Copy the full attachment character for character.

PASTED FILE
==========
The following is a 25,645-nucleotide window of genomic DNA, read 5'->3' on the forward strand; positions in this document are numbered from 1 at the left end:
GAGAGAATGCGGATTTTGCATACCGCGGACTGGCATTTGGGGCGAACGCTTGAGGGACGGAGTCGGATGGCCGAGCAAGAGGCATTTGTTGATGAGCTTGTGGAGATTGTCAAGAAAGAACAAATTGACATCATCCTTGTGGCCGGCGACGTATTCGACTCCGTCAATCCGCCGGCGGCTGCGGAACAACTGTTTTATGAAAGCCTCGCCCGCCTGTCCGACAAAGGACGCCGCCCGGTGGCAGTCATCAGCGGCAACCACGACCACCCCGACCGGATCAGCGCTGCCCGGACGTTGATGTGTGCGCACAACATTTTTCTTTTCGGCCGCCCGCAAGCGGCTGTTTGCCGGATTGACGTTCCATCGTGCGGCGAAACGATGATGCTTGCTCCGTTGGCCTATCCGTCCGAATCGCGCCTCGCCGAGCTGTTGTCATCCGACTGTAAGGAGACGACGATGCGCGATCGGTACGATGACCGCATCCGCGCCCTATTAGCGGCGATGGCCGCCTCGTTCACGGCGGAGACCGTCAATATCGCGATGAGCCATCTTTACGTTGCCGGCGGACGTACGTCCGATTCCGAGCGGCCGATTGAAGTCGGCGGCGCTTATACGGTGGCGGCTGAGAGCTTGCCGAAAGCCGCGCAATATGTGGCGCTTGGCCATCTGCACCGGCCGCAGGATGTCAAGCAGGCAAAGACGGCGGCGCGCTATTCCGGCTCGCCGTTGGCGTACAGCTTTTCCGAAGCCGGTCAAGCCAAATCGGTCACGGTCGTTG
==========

The following is a 25,645-nucleotide window of genomic DNA, read 5'->3' on the forward strand; positions in this document are numbered from 1 at the left end:
GAGAGAATGCGGATTTTGCATACCGCGGACTGGCATTTGGGGCGAACGCTTGAGGGACGGAGTCGGATGGCCGAGCAAGAGGCATTTGTTGATGAGCTTGTGGAGATTGTCAAGAAAGAACAAATTGACATCATCCTTGTGGCCGGCGACGTATTCGACTCCGTCAATCCGCCGGCGGCTGCGGAACAACTGTTTTATGAAAGCCTCGCCCGCCTGTCCGACAAAGGACGCCGCCCGGTGGCAGTCATCAGCGGCAACCACGACCACCCCGACCGGATCAGCGCTGCCCGGACGTTGATGTGTGCGCACAACATTTTTCTTTTCGGCCGCCCGCAAGCGGCTGTTTGCCGGATTGACGTTCCATCGTGCGGCGAAACGATGATGCTTGCTCCGTTGGCCTATCCGTCCGAATCGCGCCTCGCCGAGCTGTTGTCATCCGACTGTAAGGAGACGACGATGCGCGATCGGTACGATGACCGCATCCGCGCCCTATTAGCGGCGATGGCCGCCTCGTTCACGGCGGAGACCGTCAATATCGCGATGAGCCATCTTTACGTTGCCGGCGGACGTACGTCCGATTCCGAGCGGCCGATTGAAGTCGGCGGCGCTTATACGGTGGCGGCTGAGAGCTTGCCGAAAGCCGCGCAATATGTGGCGCTTGGCCATCTGCACCGGCCGCAGGATGTCAAGCAGGCAAAGACGGCGGCGCGCTATTCCGGCTCGCCGTTGGCGTACAGCTTTTCCGAAGCCGGTCAAGCCAAATCGGTCACGGTCGTTG